Benson roundabout getting closer to reality

Mayor says project is moving along

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A proposed North Carolina Department of Transportation project to install a roundabout at one of Benson’s busiest intersections is starting to come into focus, or at least some of the problems that could occur while construction is ongoing.

Thanks to lessons learned from the installation of new sewer lines on Main Street, Benson Mayor Jerry Medlin says the town will be ready to handle the expected delays and detours that will become necessary when construction of the roundabout begins next spring.

“We will do a better job when we do the roundabout,” he said. “We already have a plan put together to how we’re going to detour the traffic.”

Medlin said the two options included closing Main Street for three weeks or closing it off for one week and having crews work 24 hours a day — they chose the second option.

The town has also began making adjustments to detours, which will be needed, and is using the lessons learned from the sewer project to make sure there’s not major loss of access to downtown businesses like the ones experienced during the latest infrastructure upgrade.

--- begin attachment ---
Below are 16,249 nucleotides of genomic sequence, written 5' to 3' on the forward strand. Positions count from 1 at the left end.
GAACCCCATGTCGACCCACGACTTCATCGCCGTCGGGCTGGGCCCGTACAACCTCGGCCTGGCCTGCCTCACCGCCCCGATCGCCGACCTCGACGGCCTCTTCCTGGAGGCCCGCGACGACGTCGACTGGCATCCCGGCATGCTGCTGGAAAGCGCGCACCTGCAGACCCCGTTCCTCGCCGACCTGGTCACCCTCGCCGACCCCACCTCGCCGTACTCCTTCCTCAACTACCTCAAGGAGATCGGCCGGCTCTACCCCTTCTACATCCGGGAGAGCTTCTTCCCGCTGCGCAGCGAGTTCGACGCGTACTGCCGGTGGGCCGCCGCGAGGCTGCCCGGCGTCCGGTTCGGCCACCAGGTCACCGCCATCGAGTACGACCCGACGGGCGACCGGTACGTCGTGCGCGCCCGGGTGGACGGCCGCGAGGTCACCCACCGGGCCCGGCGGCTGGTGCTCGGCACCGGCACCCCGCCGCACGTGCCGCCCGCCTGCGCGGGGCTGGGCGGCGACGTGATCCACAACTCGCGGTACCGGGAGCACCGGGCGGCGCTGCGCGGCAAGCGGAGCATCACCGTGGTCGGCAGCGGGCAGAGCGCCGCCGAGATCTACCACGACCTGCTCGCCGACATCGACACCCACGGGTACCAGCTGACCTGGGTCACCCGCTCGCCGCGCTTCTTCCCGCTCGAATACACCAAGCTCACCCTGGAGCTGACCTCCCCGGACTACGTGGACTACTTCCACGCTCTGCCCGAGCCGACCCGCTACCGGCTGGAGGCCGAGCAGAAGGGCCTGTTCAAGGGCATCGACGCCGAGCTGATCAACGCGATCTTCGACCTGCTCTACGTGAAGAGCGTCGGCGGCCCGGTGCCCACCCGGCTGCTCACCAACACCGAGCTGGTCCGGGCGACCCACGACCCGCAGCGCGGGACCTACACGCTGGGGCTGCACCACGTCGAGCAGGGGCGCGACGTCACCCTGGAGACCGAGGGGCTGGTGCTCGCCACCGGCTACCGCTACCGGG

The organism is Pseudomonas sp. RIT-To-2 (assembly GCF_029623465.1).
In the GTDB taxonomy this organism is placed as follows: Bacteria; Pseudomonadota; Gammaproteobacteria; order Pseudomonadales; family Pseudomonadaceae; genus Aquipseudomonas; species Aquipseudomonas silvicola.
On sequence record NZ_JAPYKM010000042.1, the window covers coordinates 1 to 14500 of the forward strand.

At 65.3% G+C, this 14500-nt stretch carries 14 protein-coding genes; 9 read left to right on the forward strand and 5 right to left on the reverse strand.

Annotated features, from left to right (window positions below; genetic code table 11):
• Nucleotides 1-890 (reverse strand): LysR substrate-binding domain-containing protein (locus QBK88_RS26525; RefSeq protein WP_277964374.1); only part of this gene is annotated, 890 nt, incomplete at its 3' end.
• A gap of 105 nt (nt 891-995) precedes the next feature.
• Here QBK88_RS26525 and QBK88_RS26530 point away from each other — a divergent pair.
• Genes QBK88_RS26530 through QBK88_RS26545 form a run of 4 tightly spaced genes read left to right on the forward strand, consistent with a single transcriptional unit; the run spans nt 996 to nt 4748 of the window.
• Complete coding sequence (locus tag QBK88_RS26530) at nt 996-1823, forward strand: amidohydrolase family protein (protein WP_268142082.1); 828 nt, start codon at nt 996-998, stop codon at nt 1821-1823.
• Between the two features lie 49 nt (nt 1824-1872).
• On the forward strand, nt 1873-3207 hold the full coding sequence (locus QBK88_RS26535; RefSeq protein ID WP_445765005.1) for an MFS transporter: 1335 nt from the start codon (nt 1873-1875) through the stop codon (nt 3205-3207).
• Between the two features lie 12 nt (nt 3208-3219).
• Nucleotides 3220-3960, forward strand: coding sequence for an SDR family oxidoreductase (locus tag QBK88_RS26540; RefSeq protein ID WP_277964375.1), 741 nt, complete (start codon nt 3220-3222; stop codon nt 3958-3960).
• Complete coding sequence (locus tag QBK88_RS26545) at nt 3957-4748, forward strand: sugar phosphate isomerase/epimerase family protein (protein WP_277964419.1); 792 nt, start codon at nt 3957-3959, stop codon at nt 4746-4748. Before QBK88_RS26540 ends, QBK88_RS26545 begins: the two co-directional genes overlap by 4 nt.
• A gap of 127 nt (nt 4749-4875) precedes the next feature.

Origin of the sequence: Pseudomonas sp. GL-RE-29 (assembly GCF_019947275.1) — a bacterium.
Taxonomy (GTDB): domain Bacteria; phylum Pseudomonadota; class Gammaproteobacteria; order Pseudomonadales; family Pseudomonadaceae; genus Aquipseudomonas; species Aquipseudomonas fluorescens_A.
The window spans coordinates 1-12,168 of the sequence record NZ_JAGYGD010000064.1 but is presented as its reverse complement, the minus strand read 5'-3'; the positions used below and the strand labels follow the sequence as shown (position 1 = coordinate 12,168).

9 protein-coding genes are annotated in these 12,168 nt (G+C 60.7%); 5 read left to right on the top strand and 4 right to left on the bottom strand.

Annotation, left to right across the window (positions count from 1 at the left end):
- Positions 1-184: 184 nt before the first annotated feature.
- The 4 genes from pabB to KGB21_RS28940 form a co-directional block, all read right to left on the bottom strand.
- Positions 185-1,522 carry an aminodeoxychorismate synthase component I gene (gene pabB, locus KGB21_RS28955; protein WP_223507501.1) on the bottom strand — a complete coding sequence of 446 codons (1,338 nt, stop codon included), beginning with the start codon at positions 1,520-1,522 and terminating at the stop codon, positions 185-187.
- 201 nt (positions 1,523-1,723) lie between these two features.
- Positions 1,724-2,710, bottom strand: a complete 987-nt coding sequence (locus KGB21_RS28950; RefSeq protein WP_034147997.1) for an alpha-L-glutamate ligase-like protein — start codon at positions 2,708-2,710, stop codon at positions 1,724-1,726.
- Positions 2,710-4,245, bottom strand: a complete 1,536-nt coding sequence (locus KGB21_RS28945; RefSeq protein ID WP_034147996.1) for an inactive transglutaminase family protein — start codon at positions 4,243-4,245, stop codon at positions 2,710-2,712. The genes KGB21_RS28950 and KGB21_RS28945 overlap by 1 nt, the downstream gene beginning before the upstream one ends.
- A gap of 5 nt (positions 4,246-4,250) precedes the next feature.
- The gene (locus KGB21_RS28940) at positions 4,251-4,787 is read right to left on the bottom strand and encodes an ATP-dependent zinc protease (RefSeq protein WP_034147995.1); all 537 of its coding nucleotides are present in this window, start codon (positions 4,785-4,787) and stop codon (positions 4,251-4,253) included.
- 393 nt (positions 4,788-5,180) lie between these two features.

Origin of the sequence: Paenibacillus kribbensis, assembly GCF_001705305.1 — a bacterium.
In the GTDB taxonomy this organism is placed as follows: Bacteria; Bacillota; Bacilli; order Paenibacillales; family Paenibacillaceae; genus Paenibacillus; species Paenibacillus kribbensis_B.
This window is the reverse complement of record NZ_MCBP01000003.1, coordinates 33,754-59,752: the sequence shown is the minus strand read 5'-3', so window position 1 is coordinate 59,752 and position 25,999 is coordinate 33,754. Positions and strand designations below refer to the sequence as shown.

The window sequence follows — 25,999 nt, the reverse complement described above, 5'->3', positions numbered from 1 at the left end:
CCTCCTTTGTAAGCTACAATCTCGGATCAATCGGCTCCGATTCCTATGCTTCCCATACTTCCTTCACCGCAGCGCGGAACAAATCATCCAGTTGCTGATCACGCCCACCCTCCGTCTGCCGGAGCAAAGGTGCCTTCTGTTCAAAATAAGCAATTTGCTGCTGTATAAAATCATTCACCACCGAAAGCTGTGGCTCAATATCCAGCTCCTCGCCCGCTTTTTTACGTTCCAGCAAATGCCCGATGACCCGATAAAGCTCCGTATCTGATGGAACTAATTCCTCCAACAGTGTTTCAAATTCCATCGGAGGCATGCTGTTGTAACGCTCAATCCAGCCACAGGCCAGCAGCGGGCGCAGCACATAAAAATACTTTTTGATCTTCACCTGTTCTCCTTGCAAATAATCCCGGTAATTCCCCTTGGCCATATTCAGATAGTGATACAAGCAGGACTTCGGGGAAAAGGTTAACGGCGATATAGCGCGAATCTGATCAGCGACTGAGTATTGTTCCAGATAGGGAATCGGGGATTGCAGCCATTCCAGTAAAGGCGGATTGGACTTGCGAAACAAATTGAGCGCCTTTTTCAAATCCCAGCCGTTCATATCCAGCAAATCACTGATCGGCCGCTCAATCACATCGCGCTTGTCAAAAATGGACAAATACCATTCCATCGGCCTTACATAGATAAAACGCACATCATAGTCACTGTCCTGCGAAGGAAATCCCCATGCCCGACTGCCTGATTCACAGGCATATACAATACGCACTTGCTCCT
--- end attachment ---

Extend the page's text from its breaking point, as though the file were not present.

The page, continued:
The detour has seen cars redirected from Main Street to either Church Street or Parrish Drive, which both run parallel to Main. Crossing Main has been difficult as most intersections are either closed or limited to a single lane, causing drivers to seek other ways to reach downtown businesses. The construction has left barricades and gravel in the middle of the street with little room to maneuver.

“We’ve already adjusted a couple of places where we would detour them because we’ve seen it didn’t work too well,” he said. “So when we get to that we’ll be in the position that Main Street will be able to do business and we’ll be able to put the roundabout in.”

The roundabout itself will dictate several changes to the area where U.S. Highway 301 intersects with Main Street, including relocating utility lines, according to Medlin.

“We’re going to move all the electric lines that are in that area underground,” he said. “That will be a different corner than it has been.”

Plans call for adjusting the intersection by taking the corner off three sides of the intersection.

“Miller’s stores we won’t do anything there,” he said. “But they’ll lose some parking on both sides.”

Construction on the roundabout is scheduled for May 2020 and will see crews working around the clock to meet the goal of completing work in one week.

“They’ll do a lot of preparation before they start tearing the street out,” Medlin said. “When they do it, I think it’s a week and three days around the clock.”

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